- The term cancer describes a subset of neoplastic lesions.
- A neoplasm is defined as a heritably altered, relatively autonomous growth of tissue with abnormal regulation of gene expression.
- Metastases are secondary growths of cells from the primary neoplasm.
- A carcinogen is an agent whose administration to previously untreated animals leads to a statistically significant increased incidence of neoplasms of one or more histogenetic types as compared with the incidence in appropriate untreated animals.
- Initiation requires one or more rounds of cell division for the “fixation” of the DNA damage.
- Promotion results from the selective functional enhancement of the initiated cell and its progeny by the continuous exposure to the promoting agent.
- Progression is the transition from early progeny of initiated cells to the biologically malignant cell population of the neoplasm.
Cancer is a disease of cellular mutation, proliferation, and aberrant cell growth. It ranks as one of the leading causes of death in the world. Multiple causes of cancer have been either firmly established or suggested, including infectious agents, radiation, and chemicals. Estimates suggest that 70 to 90 percent of all human cancers have a linkage to environmental, dietary, and behavioral factors.
Table 8–1 lists definitions of terms commonly used in discussing chemical carcinogenesis. For benign neoplasms, the tissue of origin is frequently followed by the suffix “oma”; for example, a benign fibrous neoplasm would be termed fibroma, and a benign glandular epithelium termed an adenoma. Malignant neoplasms from epithelial origin are called carcinomas, whereas those derived from mesenchymal origin are referred to as sarcoma. Thus, a malignant neoplasm of fibrous tissue would be a fibrosarcoma, whereas that derived from bone would be an osteosarcoma.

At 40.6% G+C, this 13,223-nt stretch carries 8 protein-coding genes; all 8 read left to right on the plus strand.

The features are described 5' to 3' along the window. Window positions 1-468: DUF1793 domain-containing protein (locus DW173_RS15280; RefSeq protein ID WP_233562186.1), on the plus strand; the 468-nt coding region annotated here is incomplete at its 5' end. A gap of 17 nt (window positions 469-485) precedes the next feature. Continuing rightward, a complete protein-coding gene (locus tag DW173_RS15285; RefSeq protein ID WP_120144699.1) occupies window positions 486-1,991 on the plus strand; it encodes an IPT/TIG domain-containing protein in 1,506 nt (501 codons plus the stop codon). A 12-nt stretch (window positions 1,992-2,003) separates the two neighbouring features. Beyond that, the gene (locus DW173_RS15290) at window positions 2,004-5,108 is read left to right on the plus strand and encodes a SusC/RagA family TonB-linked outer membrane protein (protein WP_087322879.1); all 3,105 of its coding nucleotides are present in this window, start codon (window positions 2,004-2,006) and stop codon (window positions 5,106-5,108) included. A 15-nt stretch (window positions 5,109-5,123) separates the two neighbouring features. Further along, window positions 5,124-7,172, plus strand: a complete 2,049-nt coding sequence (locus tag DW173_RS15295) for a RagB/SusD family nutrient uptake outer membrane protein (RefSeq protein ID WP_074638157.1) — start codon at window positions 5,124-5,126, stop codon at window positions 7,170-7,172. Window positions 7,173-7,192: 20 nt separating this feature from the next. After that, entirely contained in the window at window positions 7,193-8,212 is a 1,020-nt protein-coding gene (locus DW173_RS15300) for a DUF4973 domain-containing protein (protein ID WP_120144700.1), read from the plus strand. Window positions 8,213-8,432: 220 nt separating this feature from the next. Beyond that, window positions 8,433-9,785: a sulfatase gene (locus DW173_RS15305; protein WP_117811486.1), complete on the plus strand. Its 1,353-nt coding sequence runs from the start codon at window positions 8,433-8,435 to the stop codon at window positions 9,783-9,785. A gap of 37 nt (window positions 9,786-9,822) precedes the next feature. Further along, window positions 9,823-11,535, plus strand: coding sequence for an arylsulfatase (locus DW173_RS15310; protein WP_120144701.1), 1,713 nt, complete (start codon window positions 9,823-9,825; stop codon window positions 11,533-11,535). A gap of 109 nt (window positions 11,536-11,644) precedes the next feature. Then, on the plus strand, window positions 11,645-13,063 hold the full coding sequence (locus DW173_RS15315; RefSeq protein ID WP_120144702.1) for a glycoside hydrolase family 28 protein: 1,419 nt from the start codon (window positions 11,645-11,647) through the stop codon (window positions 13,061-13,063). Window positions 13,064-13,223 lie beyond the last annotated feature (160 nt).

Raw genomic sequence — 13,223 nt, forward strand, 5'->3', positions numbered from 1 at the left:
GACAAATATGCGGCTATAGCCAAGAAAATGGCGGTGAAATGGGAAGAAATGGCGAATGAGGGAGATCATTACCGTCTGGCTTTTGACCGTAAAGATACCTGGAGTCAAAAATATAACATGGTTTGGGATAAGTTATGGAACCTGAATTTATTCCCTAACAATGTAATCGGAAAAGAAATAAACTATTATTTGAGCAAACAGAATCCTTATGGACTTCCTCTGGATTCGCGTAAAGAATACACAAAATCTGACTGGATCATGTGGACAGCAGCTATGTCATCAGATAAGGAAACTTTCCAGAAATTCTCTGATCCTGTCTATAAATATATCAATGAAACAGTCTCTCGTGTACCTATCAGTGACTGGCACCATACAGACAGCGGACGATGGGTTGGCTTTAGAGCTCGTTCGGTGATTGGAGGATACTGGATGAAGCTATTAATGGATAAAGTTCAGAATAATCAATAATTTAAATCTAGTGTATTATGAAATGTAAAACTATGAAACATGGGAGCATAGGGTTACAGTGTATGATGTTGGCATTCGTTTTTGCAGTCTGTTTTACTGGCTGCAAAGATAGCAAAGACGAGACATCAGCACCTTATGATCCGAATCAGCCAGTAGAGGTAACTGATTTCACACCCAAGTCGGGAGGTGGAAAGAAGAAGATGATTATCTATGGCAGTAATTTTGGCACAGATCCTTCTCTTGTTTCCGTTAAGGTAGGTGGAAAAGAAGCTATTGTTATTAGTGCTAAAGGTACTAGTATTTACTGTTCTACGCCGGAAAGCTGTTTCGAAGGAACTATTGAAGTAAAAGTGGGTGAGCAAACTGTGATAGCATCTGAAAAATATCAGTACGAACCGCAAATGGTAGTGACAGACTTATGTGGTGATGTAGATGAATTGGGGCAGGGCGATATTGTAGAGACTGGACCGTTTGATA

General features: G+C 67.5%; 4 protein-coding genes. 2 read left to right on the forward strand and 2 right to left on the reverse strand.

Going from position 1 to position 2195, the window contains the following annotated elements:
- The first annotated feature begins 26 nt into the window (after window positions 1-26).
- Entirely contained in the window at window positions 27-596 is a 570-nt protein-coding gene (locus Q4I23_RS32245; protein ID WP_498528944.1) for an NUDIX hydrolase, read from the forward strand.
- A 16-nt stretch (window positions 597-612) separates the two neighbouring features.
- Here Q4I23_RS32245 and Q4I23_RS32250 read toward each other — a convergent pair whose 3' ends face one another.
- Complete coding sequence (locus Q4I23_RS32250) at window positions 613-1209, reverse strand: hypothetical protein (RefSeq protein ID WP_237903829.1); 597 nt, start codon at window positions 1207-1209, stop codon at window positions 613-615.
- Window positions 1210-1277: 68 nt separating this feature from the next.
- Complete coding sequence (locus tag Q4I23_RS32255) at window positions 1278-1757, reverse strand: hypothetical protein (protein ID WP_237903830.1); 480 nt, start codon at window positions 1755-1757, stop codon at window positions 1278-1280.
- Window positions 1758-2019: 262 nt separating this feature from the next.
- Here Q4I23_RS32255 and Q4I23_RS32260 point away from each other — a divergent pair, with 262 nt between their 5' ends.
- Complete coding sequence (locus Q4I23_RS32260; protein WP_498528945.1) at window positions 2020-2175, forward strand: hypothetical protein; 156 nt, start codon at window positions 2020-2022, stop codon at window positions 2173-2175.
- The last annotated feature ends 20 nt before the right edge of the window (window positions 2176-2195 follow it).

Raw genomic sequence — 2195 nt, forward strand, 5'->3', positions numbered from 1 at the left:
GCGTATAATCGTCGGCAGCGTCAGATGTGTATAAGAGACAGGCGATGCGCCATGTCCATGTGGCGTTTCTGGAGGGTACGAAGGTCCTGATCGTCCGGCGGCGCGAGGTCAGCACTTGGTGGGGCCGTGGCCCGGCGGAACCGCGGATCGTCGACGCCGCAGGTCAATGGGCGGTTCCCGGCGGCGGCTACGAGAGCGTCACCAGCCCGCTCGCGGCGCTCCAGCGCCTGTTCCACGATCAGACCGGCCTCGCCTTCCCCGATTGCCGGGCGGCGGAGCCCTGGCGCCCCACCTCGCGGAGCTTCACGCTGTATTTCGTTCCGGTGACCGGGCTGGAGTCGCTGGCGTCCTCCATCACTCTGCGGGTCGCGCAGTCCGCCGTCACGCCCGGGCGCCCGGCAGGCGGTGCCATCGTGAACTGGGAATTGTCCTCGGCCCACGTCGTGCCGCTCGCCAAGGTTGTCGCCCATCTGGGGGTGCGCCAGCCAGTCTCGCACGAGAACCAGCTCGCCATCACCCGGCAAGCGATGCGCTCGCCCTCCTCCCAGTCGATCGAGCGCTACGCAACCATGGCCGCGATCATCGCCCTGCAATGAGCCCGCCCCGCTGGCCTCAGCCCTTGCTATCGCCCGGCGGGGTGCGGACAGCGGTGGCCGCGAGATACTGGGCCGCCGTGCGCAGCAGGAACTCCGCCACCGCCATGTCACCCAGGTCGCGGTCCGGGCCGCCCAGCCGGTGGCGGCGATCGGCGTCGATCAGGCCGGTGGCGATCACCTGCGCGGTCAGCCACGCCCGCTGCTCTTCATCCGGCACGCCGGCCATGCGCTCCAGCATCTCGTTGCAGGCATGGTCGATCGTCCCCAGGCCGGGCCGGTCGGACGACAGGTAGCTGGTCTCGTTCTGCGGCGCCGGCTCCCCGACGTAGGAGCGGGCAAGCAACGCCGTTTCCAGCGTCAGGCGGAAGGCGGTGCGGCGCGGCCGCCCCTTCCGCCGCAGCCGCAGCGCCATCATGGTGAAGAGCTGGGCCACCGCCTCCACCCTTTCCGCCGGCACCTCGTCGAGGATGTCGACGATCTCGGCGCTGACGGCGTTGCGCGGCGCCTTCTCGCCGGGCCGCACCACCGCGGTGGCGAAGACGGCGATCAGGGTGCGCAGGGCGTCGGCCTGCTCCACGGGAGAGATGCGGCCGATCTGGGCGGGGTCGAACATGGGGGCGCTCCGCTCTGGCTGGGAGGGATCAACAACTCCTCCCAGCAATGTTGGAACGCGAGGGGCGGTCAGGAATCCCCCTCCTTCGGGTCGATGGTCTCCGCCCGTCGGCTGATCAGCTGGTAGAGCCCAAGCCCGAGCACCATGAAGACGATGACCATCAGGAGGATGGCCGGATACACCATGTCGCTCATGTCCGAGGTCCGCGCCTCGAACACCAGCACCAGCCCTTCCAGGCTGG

Table 8–1 Terminology. |Favorite Table|Download (.pdf)
Table 8–1 Terminology.
New growth or autonomous growth of tissue
The lesion resulting from the neoplasia
Lesions characterized by expansive growth, frequently exhibiting slow rates of proliferation that do not invade surrounding tissues
Lesions demonstrating invasive growth, capable of metastases to other tissues and organs
Secondary growths derived from a primary malignant neoplasm
Lesion characterized by swelling or increase in size, may or may not be neoplastic
A physical or chemical agent that causes or induces neoplasia
Carcinogens that interact with DNA resulting in mutation
Carcinogens that modify gene expression but do not damage DNA
Carcinogens may be genotoxic, meaning that they interact physically with DNA to damage or change its structure. Other carcinogens may change how DNA expresses information without modifying or directly damaging its structure, or may create a situation in a cell or tissue that makes it more susceptible to DNA damage from other sources. Chemicals belonging to this latter category are referred to as nongenotoxic carcinogens. Common features of genotoxic and nongenotoxic carcinogens are shown in Table 8–2.